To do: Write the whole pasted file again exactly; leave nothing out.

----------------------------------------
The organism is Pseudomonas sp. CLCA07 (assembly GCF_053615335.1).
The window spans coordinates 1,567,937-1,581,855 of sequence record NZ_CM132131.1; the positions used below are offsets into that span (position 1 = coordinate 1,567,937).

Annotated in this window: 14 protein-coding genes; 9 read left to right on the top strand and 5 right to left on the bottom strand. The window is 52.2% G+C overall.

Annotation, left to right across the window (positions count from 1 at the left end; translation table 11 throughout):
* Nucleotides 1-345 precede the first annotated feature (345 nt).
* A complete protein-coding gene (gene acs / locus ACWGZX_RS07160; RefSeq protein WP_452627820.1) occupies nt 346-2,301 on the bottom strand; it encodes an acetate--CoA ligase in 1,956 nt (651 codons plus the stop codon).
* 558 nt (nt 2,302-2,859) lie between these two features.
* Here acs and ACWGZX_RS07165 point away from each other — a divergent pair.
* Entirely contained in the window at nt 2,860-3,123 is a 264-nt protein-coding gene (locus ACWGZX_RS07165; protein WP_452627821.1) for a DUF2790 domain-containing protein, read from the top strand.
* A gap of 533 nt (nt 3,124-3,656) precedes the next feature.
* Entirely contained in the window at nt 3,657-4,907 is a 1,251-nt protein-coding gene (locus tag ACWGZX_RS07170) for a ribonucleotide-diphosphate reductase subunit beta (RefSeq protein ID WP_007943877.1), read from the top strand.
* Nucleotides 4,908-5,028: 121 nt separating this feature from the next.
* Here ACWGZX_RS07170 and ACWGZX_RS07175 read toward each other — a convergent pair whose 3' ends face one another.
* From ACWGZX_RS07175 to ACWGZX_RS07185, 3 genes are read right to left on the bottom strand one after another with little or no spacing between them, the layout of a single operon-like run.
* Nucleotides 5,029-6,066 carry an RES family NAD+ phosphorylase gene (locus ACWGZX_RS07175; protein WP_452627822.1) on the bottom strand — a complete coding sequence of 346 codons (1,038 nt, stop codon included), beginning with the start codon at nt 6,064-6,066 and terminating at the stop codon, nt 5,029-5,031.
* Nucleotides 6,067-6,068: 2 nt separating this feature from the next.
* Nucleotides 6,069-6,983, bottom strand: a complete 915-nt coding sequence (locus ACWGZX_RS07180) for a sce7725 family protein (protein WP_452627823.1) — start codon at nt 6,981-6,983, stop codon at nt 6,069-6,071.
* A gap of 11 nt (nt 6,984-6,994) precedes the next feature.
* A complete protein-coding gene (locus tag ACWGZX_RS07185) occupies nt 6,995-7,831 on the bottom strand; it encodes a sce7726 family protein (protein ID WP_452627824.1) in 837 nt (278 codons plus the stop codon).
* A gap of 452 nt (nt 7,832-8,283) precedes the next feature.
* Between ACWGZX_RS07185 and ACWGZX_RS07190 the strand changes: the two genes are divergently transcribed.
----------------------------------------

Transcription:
The organism is Pseudomonas sp. CLCA07 (assembly GCF_053615335.1).
The window spans coordinates 1,567,937-1,581,855 of sequence record NZ_CM132131.1; the positions used below are offsets into that span (position 1 = coordinate 1,567,937).

Annotated in this window: 14 protein-coding genes; 9 read left to right on the top strand and 5 right to left on the bottom strand. The window is 52.2% G+C overall.

Annotation, left to right across the window (positions count from 1 at the left end; translation table 11 throughout):
* Nucleotides 1-345 precede the first annotated feature (345 nt).
* A complete protein-coding gene (gene acs / locus ACWGZX_RS07160; RefSeq protein WP_452627820.1) occupies nt 346-2,301 on the bottom strand; it encodes an acetate--CoA ligase in 1,956 nt (651 codons plus the stop codon).
* 558 nt (nt 2,302-2,859) lie between these two features.
* Here acs and ACWGZX_RS07165 point away from each other — a divergent pair.
* Entirely contained in the window at nt 2,860-3,123 is a 264-nt protein-coding gene (locus ACWGZX_RS07165; protein WP_452627821.1) for a DUF2790 domain-containing protein, read from the top strand.
* A gap of 533 nt (nt 3,124-3,656) precedes the next feature.
* Entirely contained in the window at nt 3,657-4,907 is a 1,251-nt protein-coding gene (locus tag ACWGZX_RS07170) for a ribonucleotide-diphosphate reductase subunit beta (RefSeq protein ID WP_007943877.1), read from the top strand.
* Nucleotides 4,908-5,028: 121 nt separating this feature from the next.
* Here ACWGZX_RS07170 and ACWGZX_RS07175 read toward each other — a convergent pair whose 3' ends face one another.
* From ACWGZX_RS07175 to ACWGZX_RS07185, 3 genes are read right to left on the bottom strand one after another with little or no spacing between them, the layout of a single operon-like run.
* Nucleotides 5,029-6,066 carry an RES family NAD+ phosphorylase gene (locus ACWGZX_RS07175; protein WP_452627822.1) on the bottom strand — a complete coding sequence of 346 codons (1,038 nt, stop codon included), beginning with the start codon at nt 6,064-6,066 and terminating at the stop codon, nt 5,029-5,031.
* Nucleotides 6,067-6,068: 2 nt separating this feature from the next.
* Nucleotides 6,069-6,983, bottom strand: a complete 915-nt coding sequence (locus ACWGZX_RS07180) for a sce7725 family protein (protein WP_452627823.1) — start codon at nt 6,981-6,983, stop codon at nt 6,069-6,071.
* A gap of 11 nt (nt 6,984-6,994) precedes the next feature.
* A complete protein-coding gene (locus tag ACWGZX_RS07185) occupies nt 6,995-7,831 on the bottom strand; it encodes a sce7726 family protein (protein ID WP_452627824.1) in 837 nt (278 codons plus the stop codon).
* A gap of 452 nt (nt 7,832-8,283) precedes the next feature.
* Between ACWGZX_RS07185 and ACWGZX_RS07190 the strand changes: the two genes are divergently transcribed.